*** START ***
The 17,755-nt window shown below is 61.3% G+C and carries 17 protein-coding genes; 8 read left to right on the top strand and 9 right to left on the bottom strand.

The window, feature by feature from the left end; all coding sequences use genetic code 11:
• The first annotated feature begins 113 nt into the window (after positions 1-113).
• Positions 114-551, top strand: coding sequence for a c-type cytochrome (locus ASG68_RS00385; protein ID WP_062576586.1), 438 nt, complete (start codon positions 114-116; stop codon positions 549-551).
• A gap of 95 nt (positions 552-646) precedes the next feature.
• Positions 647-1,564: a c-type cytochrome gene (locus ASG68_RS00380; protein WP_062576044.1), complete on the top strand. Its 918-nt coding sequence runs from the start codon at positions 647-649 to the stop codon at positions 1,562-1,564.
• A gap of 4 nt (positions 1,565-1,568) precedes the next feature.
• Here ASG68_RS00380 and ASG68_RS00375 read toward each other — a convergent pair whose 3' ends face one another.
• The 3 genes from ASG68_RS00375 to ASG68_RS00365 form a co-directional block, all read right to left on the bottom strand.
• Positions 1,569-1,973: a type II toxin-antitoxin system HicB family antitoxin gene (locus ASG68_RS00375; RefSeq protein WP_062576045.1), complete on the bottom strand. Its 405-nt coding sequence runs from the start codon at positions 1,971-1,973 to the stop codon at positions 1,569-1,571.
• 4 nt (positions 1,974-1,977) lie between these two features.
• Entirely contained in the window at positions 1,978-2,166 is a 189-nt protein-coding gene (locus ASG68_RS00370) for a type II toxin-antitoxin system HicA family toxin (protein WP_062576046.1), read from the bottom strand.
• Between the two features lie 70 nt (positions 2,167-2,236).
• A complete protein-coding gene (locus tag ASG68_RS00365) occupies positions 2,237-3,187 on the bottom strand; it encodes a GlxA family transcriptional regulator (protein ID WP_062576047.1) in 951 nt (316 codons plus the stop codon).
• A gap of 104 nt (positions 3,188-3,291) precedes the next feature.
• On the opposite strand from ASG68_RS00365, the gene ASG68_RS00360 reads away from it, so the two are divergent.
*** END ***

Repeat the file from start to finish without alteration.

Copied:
The 17,755-nt window shown below is 61.3% G+C and carries 17 protein-coding genes; 8 read left to right on the top strand and 9 right to left on the bottom strand.

The window, feature by feature from the left end; all coding sequences use genetic code 11:
• The first annotated feature begins 113 nt into the window (after positions 1-113).
• Positions 114-551, top strand: coding sequence for a c-type cytochrome (locus ASG68_RS00385; protein ID WP_062576586.1), 438 nt, complete (start codon positions 114-116; stop codon positions 549-551).
• A gap of 95 nt (positions 552-646) precedes the next feature.
• Positions 647-1,564: a c-type cytochrome gene (locus ASG68_RS00380; protein WP_062576044.1), complete on the top strand. Its 918-nt coding sequence runs from the start codon at positions 647-649 to the stop codon at positions 1,562-1,564.
• A gap of 4 nt (positions 1,565-1,568) precedes the next feature.
• Here ASG68_RS00380 and ASG68_RS00375 read toward each other — a convergent pair whose 3' ends face one another.
• The 3 genes from ASG68_RS00375 to ASG68_RS00365 form a co-directional block, all read right to left on the bottom strand.
• Positions 1,569-1,973: a type II toxin-antitoxin system HicB family antitoxin gene (locus ASG68_RS00375; RefSeq protein WP_062576045.1), complete on the bottom strand. Its 405-nt coding sequence runs from the start codon at positions 1,971-1,973 to the stop codon at positions 1,569-1,571.
• 4 nt (positions 1,974-1,977) lie between these two features.
• Entirely contained in the window at positions 1,978-2,166 is a 189-nt protein-coding gene (locus ASG68_RS00370) for a type II toxin-antitoxin system HicA family toxin (protein WP_062576046.1), read from the bottom strand.
• Between the two features lie 70 nt (positions 2,167-2,236).
• A complete protein-coding gene (locus tag ASG68_RS00365) occupies positions 2,237-3,187 on the bottom strand; it encodes a GlxA family transcriptional regulator (protein ID WP_062576047.1) in 951 nt (316 codons plus the stop codon).
• A gap of 104 nt (positions 3,188-3,291) precedes the next feature.
• On the opposite strand from ASG68_RS00365, the gene ASG68_RS00360 reads away from it, so the two are divergent.